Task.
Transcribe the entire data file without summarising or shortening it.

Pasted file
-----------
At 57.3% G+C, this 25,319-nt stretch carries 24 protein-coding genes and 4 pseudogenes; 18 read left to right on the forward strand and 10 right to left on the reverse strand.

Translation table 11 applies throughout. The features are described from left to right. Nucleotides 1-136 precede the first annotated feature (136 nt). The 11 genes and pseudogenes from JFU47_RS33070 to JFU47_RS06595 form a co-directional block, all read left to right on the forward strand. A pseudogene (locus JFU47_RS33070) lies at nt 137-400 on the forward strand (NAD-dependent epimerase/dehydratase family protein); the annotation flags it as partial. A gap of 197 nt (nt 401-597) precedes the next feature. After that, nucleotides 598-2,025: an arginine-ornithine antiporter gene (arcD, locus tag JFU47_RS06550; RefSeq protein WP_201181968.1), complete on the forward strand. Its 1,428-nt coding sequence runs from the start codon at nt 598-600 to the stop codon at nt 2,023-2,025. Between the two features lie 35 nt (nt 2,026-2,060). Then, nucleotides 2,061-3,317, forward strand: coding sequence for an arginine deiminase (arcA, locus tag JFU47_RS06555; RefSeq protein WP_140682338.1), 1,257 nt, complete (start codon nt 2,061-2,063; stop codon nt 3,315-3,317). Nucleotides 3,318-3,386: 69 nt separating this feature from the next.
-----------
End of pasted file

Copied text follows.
At 57.3% G+C, this 25,319-nt stretch carries 24 protein-coding genes and 4 pseudogenes; 18 read left to right on the forward strand and 10 right to left on the reverse strand.

Translation table 11 applies throughout. The features are described from left to right. Nucleotides 1-136 precede the first annotated feature (136 nt). The 11 genes and pseudogenes from JFU47_RS33070 to JFU47_RS06595 form a co-directional block, all read left to right on the forward strand. A pseudogene (locus JFU47_RS33070) lies at nt 137-400 on the forward strand (NAD-dependent epimerase/dehydratase family protein); the annotation flags it as partial. A gap of 197 nt (nt 401-597) precedes the next feature. After that, nucleotides 598-2,025: an arginine-ornithine antiporter gene (arcD, locus tag JFU47_RS06550; RefSeq protein WP_201181968.1), complete on the forward strand. Its 1,428-nt coding sequence runs from the start codon at nt 598-600 to the stop codon at nt 2,023-2,025. Between the two features lie 35 nt (nt 2,026-2,060). Then, nucleotides 2,061-3,317, forward strand: coding sequence for an arginine deiminase (arcA, locus tag JFU47_RS06555; RefSeq protein WP_140682338.1), 1,257 nt, complete (start codon nt 2,061-2,063; stop codon nt 3,315-3,317). Nucleotides 3,318-3,386: 69 nt separating this feature from the next.